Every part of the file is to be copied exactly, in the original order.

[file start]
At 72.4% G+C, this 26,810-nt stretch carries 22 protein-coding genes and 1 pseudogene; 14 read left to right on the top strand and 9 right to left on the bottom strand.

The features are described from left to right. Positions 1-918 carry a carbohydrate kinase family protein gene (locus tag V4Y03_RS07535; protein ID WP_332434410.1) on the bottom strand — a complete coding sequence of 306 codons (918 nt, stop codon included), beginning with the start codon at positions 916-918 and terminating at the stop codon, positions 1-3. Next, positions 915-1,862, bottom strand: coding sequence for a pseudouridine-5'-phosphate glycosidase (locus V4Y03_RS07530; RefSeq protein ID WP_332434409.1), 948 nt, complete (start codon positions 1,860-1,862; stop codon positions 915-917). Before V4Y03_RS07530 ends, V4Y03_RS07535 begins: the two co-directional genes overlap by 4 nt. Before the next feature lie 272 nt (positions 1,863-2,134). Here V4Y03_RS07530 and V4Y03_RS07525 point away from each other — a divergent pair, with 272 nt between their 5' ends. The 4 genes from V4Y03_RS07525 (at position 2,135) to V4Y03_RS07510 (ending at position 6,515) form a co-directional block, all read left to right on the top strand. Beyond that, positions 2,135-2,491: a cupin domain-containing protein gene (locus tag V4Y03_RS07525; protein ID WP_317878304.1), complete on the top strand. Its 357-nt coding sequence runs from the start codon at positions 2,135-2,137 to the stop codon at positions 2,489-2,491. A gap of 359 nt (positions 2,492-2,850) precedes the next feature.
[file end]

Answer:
At 72.4% G+C, this 26,810-nt stretch carries 22 protein-coding genes and 1 pseudogene; 14 read left to right on the top strand and 9 right to left on the bottom strand.

The features are described from left to right. Positions 1-918 carry a carbohydrate kinase family protein gene (locus tag V4Y03_RS07535; protein ID WP_332434410.1) on the bottom strand — a complete coding sequence of 306 codons (918 nt, stop codon included), beginning with the start codon at positions 916-918 and terminating at the stop codon, positions 1-3. Next, positions 915-1,862, bottom strand: coding sequence for a pseudouridine-5'-phosphate glycosidase (locus V4Y03_RS07530; RefSeq protein ID WP_332434409.1), 948 nt, complete (start codon positions 1,860-1,862; stop codon positions 915-917). Before V4Y03_RS07530 ends, V4Y03_RS07535 begins: the two co-directional genes overlap by 4 nt. Before the next feature lie 272 nt (positions 1,863-2,134). Here V4Y03_RS07530 and V4Y03_RS07525 point away from each other — a divergent pair, with 272 nt between their 5' ends. The 4 genes from V4Y03_RS07525 (at position 2,135) to V4Y03_RS07510 (ending at position 6,515) form a co-directional block, all read left to right on the top strand. Beyond that, positions 2,135-2,491: a cupin domain-containing protein gene (locus tag V4Y03_RS07525; protein ID WP_317878304.1), complete on the top strand. Its 357-nt coding sequence runs from the start codon at positions 2,135-2,137 to the stop codon at positions 2,489-2,491. A gap of 359 nt (positions 2,492-2,850) precedes the next feature.